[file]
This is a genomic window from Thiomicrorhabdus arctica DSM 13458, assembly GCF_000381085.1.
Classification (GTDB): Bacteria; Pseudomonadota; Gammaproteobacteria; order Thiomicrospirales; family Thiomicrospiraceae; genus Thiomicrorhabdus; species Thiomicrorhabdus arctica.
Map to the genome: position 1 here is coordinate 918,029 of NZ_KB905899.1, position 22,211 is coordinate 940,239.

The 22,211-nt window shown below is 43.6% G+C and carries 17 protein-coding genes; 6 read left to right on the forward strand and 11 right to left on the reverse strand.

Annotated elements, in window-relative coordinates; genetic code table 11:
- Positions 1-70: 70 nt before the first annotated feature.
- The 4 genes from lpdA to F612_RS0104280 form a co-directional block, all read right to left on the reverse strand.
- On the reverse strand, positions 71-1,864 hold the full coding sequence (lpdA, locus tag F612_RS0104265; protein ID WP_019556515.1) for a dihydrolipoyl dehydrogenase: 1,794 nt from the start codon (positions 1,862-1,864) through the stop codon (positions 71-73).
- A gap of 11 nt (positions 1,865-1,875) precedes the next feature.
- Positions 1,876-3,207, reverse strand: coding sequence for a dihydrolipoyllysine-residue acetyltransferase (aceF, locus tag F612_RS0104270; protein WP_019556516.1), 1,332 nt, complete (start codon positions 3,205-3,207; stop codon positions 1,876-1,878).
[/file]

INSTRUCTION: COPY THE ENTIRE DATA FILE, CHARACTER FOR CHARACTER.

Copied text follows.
This is a genomic window from Thiomicrorhabdus arctica DSM 13458, assembly GCF_000381085.1.
Classification (GTDB): Bacteria; Pseudomonadota; Gammaproteobacteria; order Thiomicrospirales; family Thiomicrospiraceae; genus Thiomicrorhabdus; species Thiomicrorhabdus arctica.
Map to the genome: position 1 here is coordinate 918,029 of NZ_KB905899.1, position 22,211 is coordinate 940,239.

The 22,211-nt window shown below is 43.6% G+C and carries 17 protein-coding genes; 6 read left to right on the forward strand and 11 right to left on the reverse strand.

Annotated elements, in window-relative coordinates; genetic code table 11:
- Positions 1-70: 70 nt before the first annotated feature.
- The 4 genes from lpdA to F612_RS0104280 form a co-directional block, all read right to left on the reverse strand.
- On the reverse strand, positions 71-1,864 hold the full coding sequence (lpdA, locus tag F612_RS0104265; protein ID WP_019556515.1) for a dihydrolipoyl dehydrogenase: 1,794 nt from the start codon (positions 1,862-1,864) through the stop codon (positions 71-73).
- A gap of 11 nt (positions 1,865-1,875) precedes the next feature.
- Positions 1,876-3,207, reverse strand: coding sequence for a dihydrolipoyllysine-residue acetyltransferase (aceF, locus tag F612_RS0104270; protein WP_019556516.1), 1,332 nt, complete (start codon positions 3,205-3,207; stop codon positions 1,876-1,878).